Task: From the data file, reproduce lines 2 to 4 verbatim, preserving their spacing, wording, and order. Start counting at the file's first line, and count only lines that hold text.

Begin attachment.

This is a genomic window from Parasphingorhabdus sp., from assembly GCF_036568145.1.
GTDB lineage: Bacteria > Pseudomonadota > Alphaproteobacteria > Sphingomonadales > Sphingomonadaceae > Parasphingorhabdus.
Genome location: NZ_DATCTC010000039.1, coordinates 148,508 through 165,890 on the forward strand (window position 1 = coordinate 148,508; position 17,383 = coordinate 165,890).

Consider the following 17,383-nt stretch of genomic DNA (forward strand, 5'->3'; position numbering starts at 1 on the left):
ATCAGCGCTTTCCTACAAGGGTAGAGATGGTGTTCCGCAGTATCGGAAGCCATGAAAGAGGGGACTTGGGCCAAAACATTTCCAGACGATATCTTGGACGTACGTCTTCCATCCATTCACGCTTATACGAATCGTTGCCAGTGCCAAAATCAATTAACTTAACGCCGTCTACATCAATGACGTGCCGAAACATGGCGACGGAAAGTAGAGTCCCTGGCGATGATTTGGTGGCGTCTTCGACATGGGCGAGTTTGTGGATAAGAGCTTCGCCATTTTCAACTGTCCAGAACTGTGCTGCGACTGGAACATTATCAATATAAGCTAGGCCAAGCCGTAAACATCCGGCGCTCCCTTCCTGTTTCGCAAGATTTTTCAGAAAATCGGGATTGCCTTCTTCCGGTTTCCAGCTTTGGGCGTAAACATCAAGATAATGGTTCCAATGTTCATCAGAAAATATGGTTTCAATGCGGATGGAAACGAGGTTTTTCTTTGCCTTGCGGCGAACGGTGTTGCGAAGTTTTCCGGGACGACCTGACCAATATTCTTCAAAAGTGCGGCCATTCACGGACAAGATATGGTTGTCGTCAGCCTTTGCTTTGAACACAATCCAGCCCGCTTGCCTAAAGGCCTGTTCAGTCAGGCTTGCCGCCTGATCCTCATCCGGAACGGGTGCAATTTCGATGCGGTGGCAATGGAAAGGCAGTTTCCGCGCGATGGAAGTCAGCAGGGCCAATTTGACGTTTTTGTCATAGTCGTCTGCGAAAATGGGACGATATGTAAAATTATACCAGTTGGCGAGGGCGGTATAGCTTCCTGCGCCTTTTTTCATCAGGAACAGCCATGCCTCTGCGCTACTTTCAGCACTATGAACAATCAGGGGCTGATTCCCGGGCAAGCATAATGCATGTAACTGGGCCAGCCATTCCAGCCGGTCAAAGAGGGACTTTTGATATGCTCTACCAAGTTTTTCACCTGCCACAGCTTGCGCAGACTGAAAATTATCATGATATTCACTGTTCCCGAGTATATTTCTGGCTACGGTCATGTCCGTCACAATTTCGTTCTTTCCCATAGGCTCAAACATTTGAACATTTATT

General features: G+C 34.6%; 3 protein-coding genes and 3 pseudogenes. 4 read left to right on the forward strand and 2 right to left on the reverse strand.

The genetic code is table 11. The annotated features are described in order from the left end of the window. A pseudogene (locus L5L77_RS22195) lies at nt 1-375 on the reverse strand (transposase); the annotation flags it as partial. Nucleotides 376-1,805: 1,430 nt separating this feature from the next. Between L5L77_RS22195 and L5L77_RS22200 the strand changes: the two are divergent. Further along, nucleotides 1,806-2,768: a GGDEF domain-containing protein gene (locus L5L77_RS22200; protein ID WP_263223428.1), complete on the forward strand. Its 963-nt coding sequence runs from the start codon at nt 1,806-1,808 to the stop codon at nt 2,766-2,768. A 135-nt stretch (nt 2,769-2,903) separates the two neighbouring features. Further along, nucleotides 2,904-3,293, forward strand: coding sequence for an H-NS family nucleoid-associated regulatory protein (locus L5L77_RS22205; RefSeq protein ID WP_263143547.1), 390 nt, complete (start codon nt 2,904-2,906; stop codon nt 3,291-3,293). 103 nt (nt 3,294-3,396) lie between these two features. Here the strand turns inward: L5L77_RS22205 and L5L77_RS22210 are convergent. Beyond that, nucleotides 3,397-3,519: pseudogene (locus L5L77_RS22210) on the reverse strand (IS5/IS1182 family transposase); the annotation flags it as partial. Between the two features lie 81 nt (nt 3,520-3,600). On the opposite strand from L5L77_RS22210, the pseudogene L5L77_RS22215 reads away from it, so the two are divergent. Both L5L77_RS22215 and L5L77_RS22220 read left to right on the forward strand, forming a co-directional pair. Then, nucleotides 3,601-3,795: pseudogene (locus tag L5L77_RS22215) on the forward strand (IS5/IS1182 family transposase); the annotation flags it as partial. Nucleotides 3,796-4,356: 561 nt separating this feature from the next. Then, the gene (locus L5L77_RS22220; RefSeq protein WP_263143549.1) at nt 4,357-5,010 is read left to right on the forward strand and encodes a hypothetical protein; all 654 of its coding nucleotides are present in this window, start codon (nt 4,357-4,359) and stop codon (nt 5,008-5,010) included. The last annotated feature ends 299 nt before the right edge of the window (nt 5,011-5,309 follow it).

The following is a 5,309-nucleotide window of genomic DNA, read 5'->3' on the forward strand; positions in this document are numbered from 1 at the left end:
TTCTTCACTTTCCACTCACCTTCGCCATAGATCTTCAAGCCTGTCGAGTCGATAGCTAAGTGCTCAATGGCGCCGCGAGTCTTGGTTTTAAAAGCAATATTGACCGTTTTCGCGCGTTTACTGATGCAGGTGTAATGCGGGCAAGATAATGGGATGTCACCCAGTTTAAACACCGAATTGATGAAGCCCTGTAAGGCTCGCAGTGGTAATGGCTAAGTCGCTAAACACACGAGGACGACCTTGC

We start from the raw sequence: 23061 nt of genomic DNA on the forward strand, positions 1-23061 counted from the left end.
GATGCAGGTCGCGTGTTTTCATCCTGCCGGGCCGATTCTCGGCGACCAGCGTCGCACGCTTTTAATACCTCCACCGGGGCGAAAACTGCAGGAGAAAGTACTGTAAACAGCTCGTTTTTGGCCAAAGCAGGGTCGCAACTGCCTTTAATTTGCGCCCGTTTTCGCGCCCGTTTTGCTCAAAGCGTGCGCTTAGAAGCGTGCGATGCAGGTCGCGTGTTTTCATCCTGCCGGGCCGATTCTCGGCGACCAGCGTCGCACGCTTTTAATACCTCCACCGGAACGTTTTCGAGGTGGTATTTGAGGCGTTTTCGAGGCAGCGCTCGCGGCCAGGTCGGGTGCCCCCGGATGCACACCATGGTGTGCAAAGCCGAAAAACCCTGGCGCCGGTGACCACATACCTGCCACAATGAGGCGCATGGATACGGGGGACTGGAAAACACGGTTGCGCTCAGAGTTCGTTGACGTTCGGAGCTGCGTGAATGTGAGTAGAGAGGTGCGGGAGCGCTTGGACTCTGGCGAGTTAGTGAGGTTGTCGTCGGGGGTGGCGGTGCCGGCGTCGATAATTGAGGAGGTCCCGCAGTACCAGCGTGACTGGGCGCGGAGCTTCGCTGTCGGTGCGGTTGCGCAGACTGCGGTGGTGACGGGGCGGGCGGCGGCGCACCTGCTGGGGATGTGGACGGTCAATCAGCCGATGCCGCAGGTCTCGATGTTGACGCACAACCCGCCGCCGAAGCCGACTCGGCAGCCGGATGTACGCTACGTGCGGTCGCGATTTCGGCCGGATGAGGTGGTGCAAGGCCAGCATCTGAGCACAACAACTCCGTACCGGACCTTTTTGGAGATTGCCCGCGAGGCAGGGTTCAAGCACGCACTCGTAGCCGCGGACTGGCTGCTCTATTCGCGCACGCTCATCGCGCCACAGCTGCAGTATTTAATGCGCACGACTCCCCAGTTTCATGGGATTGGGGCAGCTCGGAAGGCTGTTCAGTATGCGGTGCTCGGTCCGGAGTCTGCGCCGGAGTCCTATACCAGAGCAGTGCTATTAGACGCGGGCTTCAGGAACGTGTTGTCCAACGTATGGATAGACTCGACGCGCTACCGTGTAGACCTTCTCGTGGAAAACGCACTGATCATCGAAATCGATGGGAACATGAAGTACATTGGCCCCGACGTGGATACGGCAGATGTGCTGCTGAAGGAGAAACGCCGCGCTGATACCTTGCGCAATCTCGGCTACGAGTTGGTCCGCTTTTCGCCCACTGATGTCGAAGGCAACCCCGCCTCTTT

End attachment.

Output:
GTDB lineage: Bacteria > Pseudomonadota > Alphaproteobacteria > Sphingomonadales > Sphingomonadaceae > Parasphingorhabdus.
Genome location: NZ_DATCTC010000039.1, coordinates 148,508 through 165,890 on the forward strand (window position 1 = coordinate 148,508; position 17,383 = coordinate 165,890).

Consider the following 17,383-nt stretch of genomic DNA (forward strand, 5'->3'; position numbering starts at 1 on the left):